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- "The present study was based on the Norwegian Mother and Child Cohort Study (MoBa) conducted by the Norwegian Institute of Public Health (Magnus et al. 2006; Nilsen et al. 2009). The MoBa study has been following pregnant women from the 17th week of pregnancy to the children's 3rd birthday, with recruitment starting in 1999 and ending in 2008. "
ABSTRACT: This prospective population-based study examined associations between children's behaviour problems and maternal employment. Information on children's behaviour problems at 3 years from 22,115 mothers employed before pregnancy and participating in the Norwegian Mother and Child Cohort Study were linked to national register data on employment and relevant social background factors, mothers' self-reported susceptibility to anxiety/depression and mother-reports of day-care attendance and fathers' income. Mothers reporting their child to have severe (>2 SD) internalizing or severe combined behaviour problems (5 %) had excess risk of leaving paid employment irrespective of other important characteristics generally associated with maternal employment (RR 1.24-1.31). The attributable risk percent ranged from 30.3 % (internalizing problems) to 32.4 % (combined problems). Externalizing behaviour problems were not uniquely associated with mothers leaving employment.Journal of Family and Economic Issues 10/2013; DOI:10.1007/s10834-013-9378-8
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- "However, the relationships between exposure and outcomes are not necessarily distorted by exclusion of non-participants. For example, for eight exposure–disease relationships examined in the MoBa data, the associations were essentially the same as those found in an analysis of data for the entire pregnant population in Norway (Nilsen et al., 2009). The findings in this study will form the basis for on-going and future studies in the MoBa examining prenatal exposure to dioxins and PCBs and birth outcomes (Papadopoulou et al., unpublished results) as well as the future health of the children of these pregnant women. "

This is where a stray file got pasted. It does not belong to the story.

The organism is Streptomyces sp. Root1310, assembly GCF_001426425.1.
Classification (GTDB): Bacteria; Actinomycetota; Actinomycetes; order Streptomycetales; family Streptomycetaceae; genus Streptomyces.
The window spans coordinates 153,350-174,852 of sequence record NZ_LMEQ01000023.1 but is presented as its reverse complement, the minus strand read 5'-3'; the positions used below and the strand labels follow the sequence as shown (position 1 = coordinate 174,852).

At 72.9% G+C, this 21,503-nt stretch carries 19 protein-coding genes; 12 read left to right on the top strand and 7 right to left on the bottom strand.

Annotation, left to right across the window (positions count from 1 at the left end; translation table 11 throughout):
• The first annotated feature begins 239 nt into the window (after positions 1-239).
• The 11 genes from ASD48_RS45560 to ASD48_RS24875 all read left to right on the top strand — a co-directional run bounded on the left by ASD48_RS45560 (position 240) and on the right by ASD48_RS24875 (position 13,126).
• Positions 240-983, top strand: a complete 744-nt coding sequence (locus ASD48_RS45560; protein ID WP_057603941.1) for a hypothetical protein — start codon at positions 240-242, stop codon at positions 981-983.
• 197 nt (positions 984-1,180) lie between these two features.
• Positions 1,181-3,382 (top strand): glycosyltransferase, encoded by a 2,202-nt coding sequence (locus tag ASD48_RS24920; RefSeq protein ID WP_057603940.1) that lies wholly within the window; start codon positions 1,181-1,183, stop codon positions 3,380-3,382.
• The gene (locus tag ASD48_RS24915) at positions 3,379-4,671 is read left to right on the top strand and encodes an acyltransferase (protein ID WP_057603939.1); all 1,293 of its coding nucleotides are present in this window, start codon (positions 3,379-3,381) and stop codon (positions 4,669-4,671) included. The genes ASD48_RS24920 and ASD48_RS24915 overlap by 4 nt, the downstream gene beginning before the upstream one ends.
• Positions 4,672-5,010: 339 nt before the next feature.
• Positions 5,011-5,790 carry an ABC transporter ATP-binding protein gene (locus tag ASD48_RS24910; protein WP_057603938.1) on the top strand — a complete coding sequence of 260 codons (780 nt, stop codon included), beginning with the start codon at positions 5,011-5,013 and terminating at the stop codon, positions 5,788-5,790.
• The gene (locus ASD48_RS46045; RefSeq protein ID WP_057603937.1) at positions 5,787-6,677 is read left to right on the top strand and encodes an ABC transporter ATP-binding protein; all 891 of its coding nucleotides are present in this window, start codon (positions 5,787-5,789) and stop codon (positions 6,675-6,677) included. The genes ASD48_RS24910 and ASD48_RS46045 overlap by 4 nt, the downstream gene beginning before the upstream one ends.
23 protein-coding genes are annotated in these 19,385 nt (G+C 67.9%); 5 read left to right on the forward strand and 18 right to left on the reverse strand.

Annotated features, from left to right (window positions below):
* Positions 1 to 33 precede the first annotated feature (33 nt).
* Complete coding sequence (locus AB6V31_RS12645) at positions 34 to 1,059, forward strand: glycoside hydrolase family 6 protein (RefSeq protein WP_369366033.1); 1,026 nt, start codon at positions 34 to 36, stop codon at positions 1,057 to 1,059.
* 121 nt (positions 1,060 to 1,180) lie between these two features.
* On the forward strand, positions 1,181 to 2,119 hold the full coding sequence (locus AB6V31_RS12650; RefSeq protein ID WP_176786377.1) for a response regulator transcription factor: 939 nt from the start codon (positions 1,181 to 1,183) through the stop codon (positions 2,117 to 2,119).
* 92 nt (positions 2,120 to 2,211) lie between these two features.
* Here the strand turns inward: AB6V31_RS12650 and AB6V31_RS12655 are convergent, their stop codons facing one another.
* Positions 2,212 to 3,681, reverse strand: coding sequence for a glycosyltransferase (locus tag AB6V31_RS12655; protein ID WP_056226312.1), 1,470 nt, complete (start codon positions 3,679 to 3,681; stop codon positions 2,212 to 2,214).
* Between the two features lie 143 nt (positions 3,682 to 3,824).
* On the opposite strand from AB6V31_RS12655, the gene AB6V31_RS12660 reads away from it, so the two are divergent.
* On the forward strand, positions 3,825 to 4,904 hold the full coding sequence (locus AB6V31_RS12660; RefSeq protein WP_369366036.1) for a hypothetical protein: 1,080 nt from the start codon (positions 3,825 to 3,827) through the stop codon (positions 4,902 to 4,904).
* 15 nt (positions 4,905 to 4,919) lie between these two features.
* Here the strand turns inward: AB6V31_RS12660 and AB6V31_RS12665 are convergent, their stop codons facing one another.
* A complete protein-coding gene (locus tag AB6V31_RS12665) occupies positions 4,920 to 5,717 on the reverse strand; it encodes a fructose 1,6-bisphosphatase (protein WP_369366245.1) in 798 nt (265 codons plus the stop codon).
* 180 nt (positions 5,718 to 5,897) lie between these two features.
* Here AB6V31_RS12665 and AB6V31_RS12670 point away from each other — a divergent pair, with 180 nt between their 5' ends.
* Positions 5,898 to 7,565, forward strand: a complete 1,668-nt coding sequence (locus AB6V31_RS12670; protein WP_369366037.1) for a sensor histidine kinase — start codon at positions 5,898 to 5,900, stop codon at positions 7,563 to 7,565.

ABSTRACT: Exposure to dioxins and polychlorinated biphenyls (PCBs) during pregnancy and breastfeeding may result in adverse health effects in children. Prenatal exposure is determined by the concentrations of dioxins and PCBs in maternal blood, which reflect the body burden obtained by long term dietary exposure. The aims of this study were (1) to describe dietary exposure and important dietary sources to dioxins and PCBs in a large group of pregnant women and (2) to identify maternal characteristics associated with high dietary exposure to dioxins and PCBs. Dietary exposure to dioxins (sum of toxic equivalents (TEQs) from dioxin-like (dl) compounds) and PCB-153 in 83,524 pregnant women (gestational weeks 17-22) who participated in the Norwegian Mother and Child Cohort Study (MoBa) during the years 2002-2009 was calculated based on a food frequency questionnaire (FFQ) and a database of dioxin and PCB concentrations in Norwegian food. The median (interquartile range, IQR) intake of PCB-153 (marker of ndl-PCBs) was 0.81 (0.77) ng/kg bw/day. For dioxins and dioxin-like PCBs, the median (IQR) intake was 0.56 (0.37) pg TEQ/kg bw/day. Moreover, 2.3% of the participants had intakes exceeding the tolerable weekly intake (TWI) of 14pg TEQ/kg bw/week. Multiple regression analysis showed that dietary exposure was positively associated with maternal age, maternal education, weight gain during pregnancy, being a student, and alcohol consumption during pregnancy and negatively associated with pre-pregnancy BMI and smoking. A high dietary exposure to PCB-153 or dl-compounds (TEQ) was mainly explained by the consumption of seagull eggs and/or pate with fish liver and roe. Women who according to Norwegian recommendations avoid these food items generally do not have dietary exposure above the tolerable intake of dioxins and dl-PCBs.Environment international 08/2013; 59C:398-407. DOI:10.1016/j.envint.2013.07.001 · 5.66 Impact Factor